warnings with pictures
are a very effective way to reduce smoking.
Health messages on cigarette packages deliver important information directly to smokers. The message is repeated and reinforced every time a smoker reaches for a cigarette.
Smokers believe these messages more and remember them better than they do public education campaigns.
They are inexpensive for governments to implement and tobacco companies pay the costs of printing them.
What makes warning messages most effective?
How can warning messages help smokers quit?
When do smokers notice warnings and think about the information?
Does size matter?
How can warnings meet the needs of smokers who have difficulty reading or who don’t understanding health issues?
Do smokers already know all the risks and harms of smoking?
Should warnings be on both sides of the package?
What else can be done to make cigarette warnings more effective?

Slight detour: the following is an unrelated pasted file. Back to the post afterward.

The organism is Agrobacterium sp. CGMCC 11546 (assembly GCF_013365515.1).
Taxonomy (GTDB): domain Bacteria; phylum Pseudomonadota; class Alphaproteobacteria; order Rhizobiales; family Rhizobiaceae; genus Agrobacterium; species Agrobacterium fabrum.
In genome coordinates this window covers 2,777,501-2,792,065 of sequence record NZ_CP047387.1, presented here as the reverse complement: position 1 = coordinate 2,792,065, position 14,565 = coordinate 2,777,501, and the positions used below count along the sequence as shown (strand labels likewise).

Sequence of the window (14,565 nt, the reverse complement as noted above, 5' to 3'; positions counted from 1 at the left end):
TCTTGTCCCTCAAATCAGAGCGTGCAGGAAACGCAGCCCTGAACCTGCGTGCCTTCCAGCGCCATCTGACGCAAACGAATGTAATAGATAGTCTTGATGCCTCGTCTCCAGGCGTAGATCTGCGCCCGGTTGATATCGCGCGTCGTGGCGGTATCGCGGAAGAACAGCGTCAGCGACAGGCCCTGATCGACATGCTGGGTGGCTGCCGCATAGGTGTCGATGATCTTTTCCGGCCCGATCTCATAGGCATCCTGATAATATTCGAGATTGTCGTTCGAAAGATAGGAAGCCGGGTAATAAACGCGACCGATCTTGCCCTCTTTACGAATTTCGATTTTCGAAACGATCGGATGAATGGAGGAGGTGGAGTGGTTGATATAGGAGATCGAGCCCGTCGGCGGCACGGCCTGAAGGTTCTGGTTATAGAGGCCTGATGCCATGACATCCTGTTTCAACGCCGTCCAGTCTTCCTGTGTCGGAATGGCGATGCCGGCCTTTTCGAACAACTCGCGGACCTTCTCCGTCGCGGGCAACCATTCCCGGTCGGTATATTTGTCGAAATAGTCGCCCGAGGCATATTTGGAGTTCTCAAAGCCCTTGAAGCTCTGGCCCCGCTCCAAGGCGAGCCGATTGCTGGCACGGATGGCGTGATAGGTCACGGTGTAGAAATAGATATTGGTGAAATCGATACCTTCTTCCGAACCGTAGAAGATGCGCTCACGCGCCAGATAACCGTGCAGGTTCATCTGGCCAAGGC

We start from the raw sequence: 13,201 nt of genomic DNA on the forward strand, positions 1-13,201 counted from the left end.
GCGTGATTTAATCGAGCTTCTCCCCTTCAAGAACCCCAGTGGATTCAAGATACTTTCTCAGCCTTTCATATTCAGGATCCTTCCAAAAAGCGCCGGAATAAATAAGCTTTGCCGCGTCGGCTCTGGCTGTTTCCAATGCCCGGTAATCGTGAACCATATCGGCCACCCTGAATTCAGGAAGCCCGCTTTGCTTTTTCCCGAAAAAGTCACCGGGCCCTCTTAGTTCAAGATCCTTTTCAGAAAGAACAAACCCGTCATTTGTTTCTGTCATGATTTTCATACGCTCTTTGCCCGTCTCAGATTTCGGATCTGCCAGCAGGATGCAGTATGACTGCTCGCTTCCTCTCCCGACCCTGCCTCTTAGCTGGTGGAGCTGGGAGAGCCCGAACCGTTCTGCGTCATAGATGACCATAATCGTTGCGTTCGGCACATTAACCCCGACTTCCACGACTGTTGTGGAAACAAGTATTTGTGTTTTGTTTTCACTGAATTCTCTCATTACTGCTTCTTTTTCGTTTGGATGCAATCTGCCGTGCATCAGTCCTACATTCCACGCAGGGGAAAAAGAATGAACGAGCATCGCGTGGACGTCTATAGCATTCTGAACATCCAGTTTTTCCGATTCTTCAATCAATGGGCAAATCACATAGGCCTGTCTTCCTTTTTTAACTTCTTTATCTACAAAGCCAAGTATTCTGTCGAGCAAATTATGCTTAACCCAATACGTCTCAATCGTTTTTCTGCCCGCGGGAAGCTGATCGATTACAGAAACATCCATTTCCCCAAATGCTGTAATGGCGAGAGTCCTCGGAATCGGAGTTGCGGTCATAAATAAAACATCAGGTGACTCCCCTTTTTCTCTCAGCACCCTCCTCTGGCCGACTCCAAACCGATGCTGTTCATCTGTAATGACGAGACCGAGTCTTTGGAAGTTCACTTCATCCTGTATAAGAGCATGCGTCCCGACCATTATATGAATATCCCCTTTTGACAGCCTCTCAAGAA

► remind smokers of other harmful effects from smoking in addition to health effects. These include environmental, social and economic costs.
► encourage smokers to seek help from other people.
► support public health measures, like bans on smoking in public place.
► focus on the concerns of specific population groups (for example, young men or women).
► increase smokers’ confidence in quitting. People are more likely to try to quit if they think they will be successful
► emphasize the benefits of quitting.
Large health warnings also reduce the attractiveness of cigarette packages and help create an environment where smoking is less acceptable.